Focus topics


Risks of joint research

By Alicia Hennig
Alicia Henning fordert eine klare Linie gegenüber China.
Alicia Hennig, deputy professor for General Business Administration at TU Dresden/IHI Zittau.

The Bertelsmann Transformation Index (BTI) shows that, for the first time since 2004, there are more autocratic than democratically governed states. However, neither the Federal Ministry of Education and Research (BMBF), the German Academic Exchange Service (DAAD), nor the German Rectors’ Conference (HRK) take this finding into account. Concrete guidance on how to proceed with research cooperation in autocratically governed states is still awaited.

Collaboration with Chinese researchers today must take into account that the entire Chinese educational sector should serve the Party’s goals exclusively. This means that faculty members (our potential research partners) are selected and promoted based on their patriotic qualifications and socialist moral character. Here it is illusory to assume independence from the state party and the educational system. Such a separation is not found in other authoritarian systems either because their educational content is always ideologically motivated.

Substantive limitation of critical science

In particular, because the freedom of research and teaching is enshrined in Germany’s Basic Law, we have a responsibility to ensure that this academic freedom is also upheld in our academic collaborations with foreign partners.

In 2020, the DAAD already noted that the Chinese state is increasingly supporting its young scientists itself, e.g., through doctoral scholarships on the part of the Chinese Scholarship Council (CSC). Recently, it was reported that these scholarships require party loyalty on the part of their recipients. This substantially limits the possibilities for collaborative, uninfluenced and critical research in Germany.

Appropriation for political-ideological purposes

Research and science in China have the task of advancing the party’s socio-political agenda, which is very strongly oriented toward “social stability”. Here, the technical and natural sciences, as well as the humanities and social sciences, are equally appropriated for party goals. The latter serve the propaganda apparatus by imparting “patriotic education,” while the technical sciences, in particular, are used for civil-military developments and further developments of the surveillance apparatus. This appropriation of science for political-ideological purposes must always be present to us in scientific cooperation with authoritarian or autocratically led states.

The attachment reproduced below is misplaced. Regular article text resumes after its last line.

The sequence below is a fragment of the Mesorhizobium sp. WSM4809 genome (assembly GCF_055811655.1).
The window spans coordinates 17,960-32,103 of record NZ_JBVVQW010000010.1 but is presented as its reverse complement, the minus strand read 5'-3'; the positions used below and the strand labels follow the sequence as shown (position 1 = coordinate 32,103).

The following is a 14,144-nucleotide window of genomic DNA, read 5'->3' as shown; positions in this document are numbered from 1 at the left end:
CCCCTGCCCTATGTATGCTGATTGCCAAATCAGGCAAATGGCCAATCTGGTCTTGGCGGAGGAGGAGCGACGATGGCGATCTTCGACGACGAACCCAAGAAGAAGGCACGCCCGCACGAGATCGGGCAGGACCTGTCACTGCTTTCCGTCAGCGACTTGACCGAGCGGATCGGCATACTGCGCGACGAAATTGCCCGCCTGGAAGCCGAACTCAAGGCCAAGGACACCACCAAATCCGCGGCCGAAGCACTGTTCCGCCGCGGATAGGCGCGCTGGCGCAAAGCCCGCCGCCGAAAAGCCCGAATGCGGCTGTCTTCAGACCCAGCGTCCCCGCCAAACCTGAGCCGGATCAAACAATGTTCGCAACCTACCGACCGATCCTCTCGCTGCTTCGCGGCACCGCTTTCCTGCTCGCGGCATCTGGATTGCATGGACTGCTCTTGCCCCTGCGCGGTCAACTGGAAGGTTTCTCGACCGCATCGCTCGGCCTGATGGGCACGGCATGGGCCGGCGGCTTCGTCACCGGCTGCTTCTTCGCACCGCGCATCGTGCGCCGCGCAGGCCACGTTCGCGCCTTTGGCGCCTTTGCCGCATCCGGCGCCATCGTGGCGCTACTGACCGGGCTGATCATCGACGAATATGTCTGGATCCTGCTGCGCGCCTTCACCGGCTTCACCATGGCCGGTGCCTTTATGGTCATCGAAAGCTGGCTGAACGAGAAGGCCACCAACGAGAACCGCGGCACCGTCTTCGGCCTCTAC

The extent to which the German higher education system ultimately benefits from Chinese students, doctoral candidates and researchers is not empirically proven. It is undeniable that they contribute to the diversity of our higher education system. However, this does not allow us to draw any conclusions about their academic achievements, particularly since these would then have to be measured against the achievements of other German and foreign researchers in Germany.

Law on cooperation with intelligence services

Moreover, this assertion completely omits legal developments that are relevant in this context. For example, the National Intelligence Law of 2017 enables the Chinese government to oblige every citizen of their country to cooperate with intelligence services. Scientists, in particular, play an important role here, as they have access to relevant knowledge. Those who go abroad are reminded by the Chinese embassies to give back to the motherland (回报祖国). And there are various government programs to make such knowledge from stays abroad strategically useful.

In this respect, it is essential that all scientific institutions in Germany address the possibility of systematic screening of Chinese visiting scientists and doctoral students. This is the only way to prevent undesirable influences and intelligence activities. This is particularly relevant in the technical and natural sciences. Scholarship providers such as the DAAD or various foundations should also check their own Chinese scholarship holders.

Binding risk assessment necessary

The conditions of scientific cooperation with China must be reconfigured accordingly in the Xi era. For the time being, a decline in ideologization, which also affects the Chinese education system, cannot be assumed. Universities in China may have gone through politically difficult times before. Nevertheless, this is no reason not to take the current changes into account.

We need an appropriate and binding risk assessment and risk management for cooperation with Chinese scientists and institutions (for example, as in the MIT Guidelines). These measures also have nothing to do with a ban on cooperation. There is still room for cooperation, but it has become much smaller under Xi’s ideologically driven policies. All the more reason to take a closer look at ongoing and future research collaborations.

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